One of the signature culinary delicacies of Australia is the yabby, a small freshwater crayfish similar to those found in Ontario’s northern lakes. But Yabby Lake is no critter wine. Given the deep attachment to the land and passion for food of founders Robert and Mem Kirby, it was a great name for a new winery that strove for recognition when they helped pioneer the Mornington Peninsula in the early 1990s. Now, I place Mornington as one of the southern hemisphere’s great pinot noir regions. When I drove into the impressive Red Hills on this finger of land jutting in to the sea south of Melbourne a year ago I was bowled over the quality of the pinots being made there. Winemaker, renowned show judge and pinotphile Tom Carson saw the potential too, elevating Yabby Lake to the top wrung of producers in the area.YABBY LAKE 2007 PINOT NOIR ($49.95) catches the taste of Mornington perfectly, almost defining the place with fruit character that wafts back and forth among cool climate cran-rhubarb and warmer raspberry-strawberry. And the oak touch is just perfect too.
Great Whites, Big Deals
It’s becoming a tradition to end this report with a miscellany of exciting, inexpensive white wines. For the record I love white wine, and often find more reason to drink it than red. Many red wine drinkers find white too light and/or simple, but I don’t find either. The best are actually very complex, the aromatics are often intriguing and exotic, and even if light in stature they are very generous in terms of fruit depth. Here are some great examples, for so little money.
HENRY OF PELHAM 2009 RESERVE OFF-DRY RIESLING from the Short Hills Bench sub-appellation of the Niagara Peninsula is a great buy at $15.95, and another example of Ontario’s increasing prowess with riesling as many vineyards reach full maturity. This site was planted in the late 80s. I love the apricot/honey fruit definition here, where so many Niagara’s lean heavily on greener apple and citrus. It is better than any other riesling in this release, from anywhere.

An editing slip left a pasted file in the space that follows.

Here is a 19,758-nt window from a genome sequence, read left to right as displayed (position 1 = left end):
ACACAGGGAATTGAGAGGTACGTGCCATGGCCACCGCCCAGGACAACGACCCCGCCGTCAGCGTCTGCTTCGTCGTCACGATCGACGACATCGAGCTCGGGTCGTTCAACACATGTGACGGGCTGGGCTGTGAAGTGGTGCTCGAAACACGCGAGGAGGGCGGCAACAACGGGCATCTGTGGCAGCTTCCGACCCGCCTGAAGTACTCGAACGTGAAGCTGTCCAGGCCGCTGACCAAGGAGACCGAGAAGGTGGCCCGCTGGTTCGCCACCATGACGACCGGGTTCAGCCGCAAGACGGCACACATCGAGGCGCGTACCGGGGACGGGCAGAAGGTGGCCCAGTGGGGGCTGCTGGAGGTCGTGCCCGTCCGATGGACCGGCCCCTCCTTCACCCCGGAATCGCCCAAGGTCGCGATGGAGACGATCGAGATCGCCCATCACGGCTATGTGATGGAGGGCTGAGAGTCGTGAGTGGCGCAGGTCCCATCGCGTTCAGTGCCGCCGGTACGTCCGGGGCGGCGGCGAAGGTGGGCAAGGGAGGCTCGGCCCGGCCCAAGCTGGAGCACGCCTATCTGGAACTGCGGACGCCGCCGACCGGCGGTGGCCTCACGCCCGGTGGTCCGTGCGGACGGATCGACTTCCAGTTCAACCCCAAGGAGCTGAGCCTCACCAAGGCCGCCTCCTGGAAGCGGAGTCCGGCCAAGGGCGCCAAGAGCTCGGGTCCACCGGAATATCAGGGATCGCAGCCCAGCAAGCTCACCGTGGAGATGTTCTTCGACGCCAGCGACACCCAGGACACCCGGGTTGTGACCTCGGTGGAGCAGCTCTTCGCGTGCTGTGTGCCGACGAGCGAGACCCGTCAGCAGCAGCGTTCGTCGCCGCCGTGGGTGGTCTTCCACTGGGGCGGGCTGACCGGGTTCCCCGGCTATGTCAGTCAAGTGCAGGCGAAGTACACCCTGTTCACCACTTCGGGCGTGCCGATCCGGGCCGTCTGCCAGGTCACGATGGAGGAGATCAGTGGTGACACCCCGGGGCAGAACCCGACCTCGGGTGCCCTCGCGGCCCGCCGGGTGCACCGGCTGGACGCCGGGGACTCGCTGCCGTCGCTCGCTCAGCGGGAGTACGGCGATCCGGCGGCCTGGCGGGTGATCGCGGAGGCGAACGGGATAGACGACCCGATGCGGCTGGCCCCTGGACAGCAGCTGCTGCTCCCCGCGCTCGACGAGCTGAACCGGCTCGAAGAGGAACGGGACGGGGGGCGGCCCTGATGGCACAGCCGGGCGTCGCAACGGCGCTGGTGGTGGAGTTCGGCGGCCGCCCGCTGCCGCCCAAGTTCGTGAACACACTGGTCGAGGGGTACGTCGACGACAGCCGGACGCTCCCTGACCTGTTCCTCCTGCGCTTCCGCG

SPICE ROUTE 2009 CHENIN BLANC is from the Swartland region of South Africa, a more isolated region northwest of Paarl/Stellenbosch known for its old, non-irrigated bush vines. Spice Route is now a label in the portfolio of Charles Back (Fairview and Goats du Roam). He was one of four partners when the brand was created in the mid-nineties in effort to create modern, intense wines from old vine fruit in this area. Well this, big, golden barrel fermented chenin certainly fits the mould, a real mouthful at $17.95. Those who prize more elegant, non-oaked Loire-styled chenins may not like this, but it is a bona fide and popular style in the Cape, co-existing peacefully with the non-oaked versions.
MICHEL TORINO 2010 CUMA ORGANIC TORRONTÉS from Argentina’s Cafayate Valley is a steal at $12.95. The signature, highly aromatic white torrontes grape is gaining momentum in Argentina and abroad, with most producers now making at least one version. The high altitude Cafayate Valley in the northern province of Salta is the favoured fount of torrontes – usually making a very racy, citric and herbal style. But other warmer regions are now offering softer, richer versions for situations and palates that might require something less shrill.
And that’s it for now. I am off to catch part of Niagara’s Icewine festivities this weekend (see our WineAlign feature on Icewine Revelations), then moving on to California next week for a long, long overdue re-visit of Paso Robles, Livermore, Napa and Sonoma, ending up at the annual ZAP (Zinfandel Advocates) tasting in San Francisco. Whither zinfandel? Has it succumbed entirely to bland commerciality, or are there pockets of resistance? Stay tuned.
Check out reviews on over 100 wines from the January 21st release here.
VP of Wine at WineAlign